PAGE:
Make your classroom come alive with the sound of music. Music helps students learn world and U.S. history and helps teachers engage a class. Free resources provided. Bring your ears!
Davis Hartwell, Cheverus High School, Portland, ME, US; Stuart Tisdale, Cheverus High School, Portland, ME, US
Teachers will be introduced to methods of engaging students in multi-literacies through the use of Holocaust survivor testimony and Web 2.0 tools that can be personalized for each teacher’s classroom.
Teresa Bergstrom, University of South Florida, Tampa, FL, US; Brandon Haas, University of South Florida, Tampa, FL, US; Tracy Tilotta, University of South Florida, Tampa, FL, US
Popular music often addresses the issues of today. Yet, some songs tell the story of past historical events that correspond to primary source documents from that time period.
Brent Chowen, Brigham Young University--Hawaii, Laie, HI, US
Students don't have any background knowledge? Learn how to use pictures and tableaus to help students develop poems that demonstrate their understanding of historical perspectives. Also addresses Common Core Standards!
Margarita Jimenez-Silva, Arizona State University, Mesa, AZ, US; Ruth Luevanos, Pacoima Middle School, Pacoima, CA, US; Pablo Ramirez, Arizona State University, Tempe, AZ, US
Discover a research based and practical framework using moral dilemmas from historical and contemporary individuals to engage and amplify student’s reasoning skills in large class discussions. All grade levels.
Jordan DeLay, Community High School District 99, Downers Grove, IL, US; Carolyn Flores, Community High School District 99, Downers Grove, IL, US; Elaine Marinakos, Community High School District 99, Downers Grove, IL, US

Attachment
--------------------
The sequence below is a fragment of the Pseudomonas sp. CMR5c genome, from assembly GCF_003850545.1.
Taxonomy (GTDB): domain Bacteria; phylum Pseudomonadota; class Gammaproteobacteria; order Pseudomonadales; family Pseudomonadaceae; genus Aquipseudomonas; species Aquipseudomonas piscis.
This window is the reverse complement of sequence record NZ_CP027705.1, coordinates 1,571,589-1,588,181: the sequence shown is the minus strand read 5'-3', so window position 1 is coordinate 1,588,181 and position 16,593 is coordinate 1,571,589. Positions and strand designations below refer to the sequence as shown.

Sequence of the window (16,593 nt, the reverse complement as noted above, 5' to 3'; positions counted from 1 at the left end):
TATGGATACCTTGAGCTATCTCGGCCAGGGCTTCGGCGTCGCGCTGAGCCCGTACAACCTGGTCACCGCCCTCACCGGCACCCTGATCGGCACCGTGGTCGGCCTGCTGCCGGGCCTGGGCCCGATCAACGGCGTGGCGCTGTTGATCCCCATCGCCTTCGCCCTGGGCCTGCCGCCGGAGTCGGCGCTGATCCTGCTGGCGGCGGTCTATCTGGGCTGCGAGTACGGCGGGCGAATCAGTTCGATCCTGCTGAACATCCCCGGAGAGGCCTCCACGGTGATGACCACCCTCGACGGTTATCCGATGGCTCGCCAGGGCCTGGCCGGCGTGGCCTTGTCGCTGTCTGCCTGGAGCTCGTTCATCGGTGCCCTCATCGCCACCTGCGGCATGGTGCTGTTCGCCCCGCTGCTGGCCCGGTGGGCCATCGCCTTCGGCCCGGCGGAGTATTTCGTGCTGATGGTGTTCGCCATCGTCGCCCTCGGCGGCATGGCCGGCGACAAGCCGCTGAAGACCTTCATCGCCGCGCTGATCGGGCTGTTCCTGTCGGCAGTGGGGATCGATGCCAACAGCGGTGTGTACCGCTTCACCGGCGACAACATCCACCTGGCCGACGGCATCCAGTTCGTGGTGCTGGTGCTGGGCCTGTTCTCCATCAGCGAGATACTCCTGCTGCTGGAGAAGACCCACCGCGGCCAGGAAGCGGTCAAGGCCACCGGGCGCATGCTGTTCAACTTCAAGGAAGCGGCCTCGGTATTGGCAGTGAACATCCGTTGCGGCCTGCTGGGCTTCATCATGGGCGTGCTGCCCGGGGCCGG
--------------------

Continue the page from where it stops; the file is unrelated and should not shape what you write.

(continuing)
This presentation focuses on strategies for teaching the Pacific Theater of WWII with ready-to-go primary source materials that culminate in student-designed memorials. All attendees will receive a curriculum guide.
Stephanie Lee Rizas, Bethesda Chevy-Chase High School, Bethesda, MD, US
Virtual tours of Mesoamerican Middle Eastern pyramids? Architectural similarities of Imperial Palace and Versailles? Investigate using religious and political buildings as cultural and historical artifacts in middle school world history.
Charley Forsyth, University of Kansas, Lawrence, KS, US; Molly Fuller, USD 497: Lawrence-Liberty Memorial Central Middle School, Lawrence, KS, US; Scott Peavey, USD 464: Tonganoxie High School, Tonganoxie, KS, US; Tom Resovich, Leavenworth School District, Leavenworth, KS, US
Primary sources take many forms, and provide rich, varied perspectives on historical events. Learn how to build the best selection for a given event, maintaining balance between story and narrative.
Jeremy Gypton, Sunnyside High School, Tucson, AZ
How do the practices and products of different groups reveal cultural values? Introducing students to historical methods enables them to formulate pertinent questions, conduct independent research, and communicate their findings.
Joseph Marangell, East Haven Public Schools, East Haven, CT; Regine Randall, Southern Connecticut State University, New Haven, CT
Using principles of the International Baccalaureat Programme for the Middle Years, lessons learned in ancient world history come to life in written expressions by those seemingly present to the events.
Maureen Carroll, Damien Johnson, Shaker Middle School, Shaker Heights, OH